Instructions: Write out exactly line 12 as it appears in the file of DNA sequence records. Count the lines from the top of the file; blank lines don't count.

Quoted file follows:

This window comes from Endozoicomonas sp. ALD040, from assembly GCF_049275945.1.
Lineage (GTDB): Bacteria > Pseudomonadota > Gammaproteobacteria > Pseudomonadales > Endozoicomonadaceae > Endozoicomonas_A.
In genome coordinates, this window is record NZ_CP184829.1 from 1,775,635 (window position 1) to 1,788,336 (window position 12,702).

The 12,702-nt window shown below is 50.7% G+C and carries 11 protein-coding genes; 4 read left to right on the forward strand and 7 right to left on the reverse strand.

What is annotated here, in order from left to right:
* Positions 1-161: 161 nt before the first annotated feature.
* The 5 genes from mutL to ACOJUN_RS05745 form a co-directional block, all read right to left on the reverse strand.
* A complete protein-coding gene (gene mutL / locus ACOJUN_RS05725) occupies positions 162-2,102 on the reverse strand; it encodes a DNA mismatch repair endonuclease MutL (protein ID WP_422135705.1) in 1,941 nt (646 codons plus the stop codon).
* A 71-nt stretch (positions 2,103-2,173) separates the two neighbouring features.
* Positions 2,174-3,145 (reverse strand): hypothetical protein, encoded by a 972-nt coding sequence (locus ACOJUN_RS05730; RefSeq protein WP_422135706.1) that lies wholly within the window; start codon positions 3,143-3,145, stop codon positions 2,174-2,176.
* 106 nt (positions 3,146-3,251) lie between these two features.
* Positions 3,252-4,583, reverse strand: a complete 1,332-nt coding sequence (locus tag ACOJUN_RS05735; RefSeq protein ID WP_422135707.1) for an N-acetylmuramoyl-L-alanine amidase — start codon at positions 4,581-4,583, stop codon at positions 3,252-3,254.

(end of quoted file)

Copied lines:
* Positions 3,252-4,583, reverse strand: a complete 1,332-nt coding sequence (locus tag ACOJUN_RS05735; RefSeq protein ID WP_422135707.1) for an N-acetylmuramoyl-L-alanine amidase — start codon at positions 4,581-4,583, stop codon at positions 3,252-3,254.